One baby born with a defective windpipe now has hope of breathing normally thanks to 3-D printing technology, NPR reported.
Garrett Peterson, now 18 months old, was born with tracheomalacia – a condition that caused his trachea to be so weak that it collapsed easily, leaving him unable to breathe. The condition terrified his parents, who turned to specialist Dr. Glenn Green at the University of Michigan for a possible treatment.
Along with Scott Hollister, a biomedical engineer who runs the university’s 3-D printing lab, Green designed a device that can hold open Garrett’s windpipe until it’s strong enough to function independently. After taking a CT scan of Garrett’s windpipe to make a replica of it, they made the “splint” with a 3-D printer.
"It's like a protective shell that goes on the outside of the windpipe, and it allows the windpipe to be tacked to the inside of that shell to open it up directly," Green told NPR.
Because Garrett’s condition was critical and his survival in question, Green and Hollister had to convince the Food and Drug Administration (FDA) to give them an emergency waiver to use the unapproved device. Then, on January 31, Garrett had his surgery.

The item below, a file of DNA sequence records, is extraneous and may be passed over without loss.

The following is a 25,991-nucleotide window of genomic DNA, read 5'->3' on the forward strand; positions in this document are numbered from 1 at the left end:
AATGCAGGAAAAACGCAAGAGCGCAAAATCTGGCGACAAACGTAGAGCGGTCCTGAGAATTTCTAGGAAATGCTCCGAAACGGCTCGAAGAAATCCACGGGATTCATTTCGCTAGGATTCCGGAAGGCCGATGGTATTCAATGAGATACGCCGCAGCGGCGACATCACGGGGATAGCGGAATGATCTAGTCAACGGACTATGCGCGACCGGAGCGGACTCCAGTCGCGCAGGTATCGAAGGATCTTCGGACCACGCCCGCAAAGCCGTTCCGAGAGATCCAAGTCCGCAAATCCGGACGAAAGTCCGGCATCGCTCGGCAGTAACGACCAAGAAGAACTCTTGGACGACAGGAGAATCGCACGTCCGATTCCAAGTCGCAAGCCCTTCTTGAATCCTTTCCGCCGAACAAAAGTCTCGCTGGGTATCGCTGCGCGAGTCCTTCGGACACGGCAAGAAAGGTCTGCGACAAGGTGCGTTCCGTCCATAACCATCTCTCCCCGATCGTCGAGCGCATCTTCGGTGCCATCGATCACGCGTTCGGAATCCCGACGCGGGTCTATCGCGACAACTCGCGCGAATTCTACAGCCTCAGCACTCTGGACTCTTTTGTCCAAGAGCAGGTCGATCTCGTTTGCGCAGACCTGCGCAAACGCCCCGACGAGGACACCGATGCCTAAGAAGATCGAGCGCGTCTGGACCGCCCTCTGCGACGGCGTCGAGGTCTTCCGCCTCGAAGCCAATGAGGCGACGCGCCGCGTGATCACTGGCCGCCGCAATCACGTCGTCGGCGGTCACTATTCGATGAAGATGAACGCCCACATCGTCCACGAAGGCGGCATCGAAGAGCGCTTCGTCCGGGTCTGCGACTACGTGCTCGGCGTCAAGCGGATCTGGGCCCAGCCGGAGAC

Surgeon Dr. Richard Ohye opened up Garrett’s chest and saw that his windpipe had completely collapsed and one of his lungs was completely white—a condition Ohye had only seen in dead bodies. After eight hours of surgery and careful placement of a splint on either side of Garrett’s windpipe, it was time for the big test: What would happen when they let air flow through the windpipe into Garrett’s lungs?
To everyone’s relief, Garrett’s windpipe stayed open, and his white lung turned healthy pink color.
Though he still remains in the hospital, Garrett has gotten stronger and needs less assistance breathing in the weeks since his surgery. His parents are overjoyed, saying he’s starting to act more interactive and alert.
As Garrett grows, the splint will expand and eventually dissolve in his body as his own windpipe strengthens enough to work independently.
3-D printing technology has allowed doctors to help patients in ways they hope will continue to grow.
"We're talking about taking something like dust and converting it into body parts," Green said. "And we're able to do things that were never possible before."